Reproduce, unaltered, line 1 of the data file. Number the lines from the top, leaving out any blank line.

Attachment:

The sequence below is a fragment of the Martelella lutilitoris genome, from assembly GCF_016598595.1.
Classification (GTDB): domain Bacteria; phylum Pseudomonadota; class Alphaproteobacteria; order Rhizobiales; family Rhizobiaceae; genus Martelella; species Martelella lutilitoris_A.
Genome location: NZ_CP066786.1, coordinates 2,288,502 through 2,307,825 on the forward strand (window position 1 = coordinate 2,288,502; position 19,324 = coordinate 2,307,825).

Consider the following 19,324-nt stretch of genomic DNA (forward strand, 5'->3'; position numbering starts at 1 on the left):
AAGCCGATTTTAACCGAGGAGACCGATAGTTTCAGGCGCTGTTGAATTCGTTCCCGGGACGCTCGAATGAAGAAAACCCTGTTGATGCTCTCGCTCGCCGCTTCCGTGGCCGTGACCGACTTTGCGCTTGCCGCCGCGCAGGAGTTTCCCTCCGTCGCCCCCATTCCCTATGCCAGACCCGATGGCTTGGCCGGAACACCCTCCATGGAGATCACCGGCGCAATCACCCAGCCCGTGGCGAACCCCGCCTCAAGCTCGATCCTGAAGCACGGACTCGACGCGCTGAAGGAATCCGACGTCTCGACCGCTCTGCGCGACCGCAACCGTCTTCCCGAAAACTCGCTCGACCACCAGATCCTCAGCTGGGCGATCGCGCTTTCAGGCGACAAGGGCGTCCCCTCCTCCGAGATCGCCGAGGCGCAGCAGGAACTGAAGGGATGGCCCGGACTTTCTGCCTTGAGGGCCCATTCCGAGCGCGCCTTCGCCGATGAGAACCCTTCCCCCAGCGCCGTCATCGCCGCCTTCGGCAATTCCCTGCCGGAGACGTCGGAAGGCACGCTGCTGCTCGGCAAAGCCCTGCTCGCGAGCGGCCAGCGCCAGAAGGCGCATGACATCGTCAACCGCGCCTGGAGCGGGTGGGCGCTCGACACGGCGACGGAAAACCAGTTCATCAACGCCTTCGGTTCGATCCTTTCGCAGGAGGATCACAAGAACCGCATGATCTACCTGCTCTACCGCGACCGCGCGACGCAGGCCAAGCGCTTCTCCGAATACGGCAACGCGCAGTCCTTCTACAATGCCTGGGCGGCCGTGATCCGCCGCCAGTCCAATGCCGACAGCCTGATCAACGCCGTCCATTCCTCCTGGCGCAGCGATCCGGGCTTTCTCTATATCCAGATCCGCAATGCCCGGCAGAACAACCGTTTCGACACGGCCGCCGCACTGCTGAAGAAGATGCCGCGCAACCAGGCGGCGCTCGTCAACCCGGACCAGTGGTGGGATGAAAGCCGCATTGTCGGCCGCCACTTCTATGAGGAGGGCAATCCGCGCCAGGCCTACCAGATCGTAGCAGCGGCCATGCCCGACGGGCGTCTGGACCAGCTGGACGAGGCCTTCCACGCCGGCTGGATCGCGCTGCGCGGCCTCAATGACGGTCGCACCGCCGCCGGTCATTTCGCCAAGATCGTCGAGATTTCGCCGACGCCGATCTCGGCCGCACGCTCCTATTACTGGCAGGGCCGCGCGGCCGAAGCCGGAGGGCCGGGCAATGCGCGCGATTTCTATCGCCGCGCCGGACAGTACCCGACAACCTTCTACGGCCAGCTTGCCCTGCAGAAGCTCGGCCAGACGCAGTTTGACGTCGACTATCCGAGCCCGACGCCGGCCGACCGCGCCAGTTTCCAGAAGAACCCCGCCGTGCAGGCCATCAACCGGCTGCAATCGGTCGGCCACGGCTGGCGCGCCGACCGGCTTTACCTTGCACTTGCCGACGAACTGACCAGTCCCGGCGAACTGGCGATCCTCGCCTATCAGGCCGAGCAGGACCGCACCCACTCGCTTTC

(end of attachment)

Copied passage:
The sequence below is a fragment of the Martelella lutilitoris genome, from assembly GCF_016598595.1.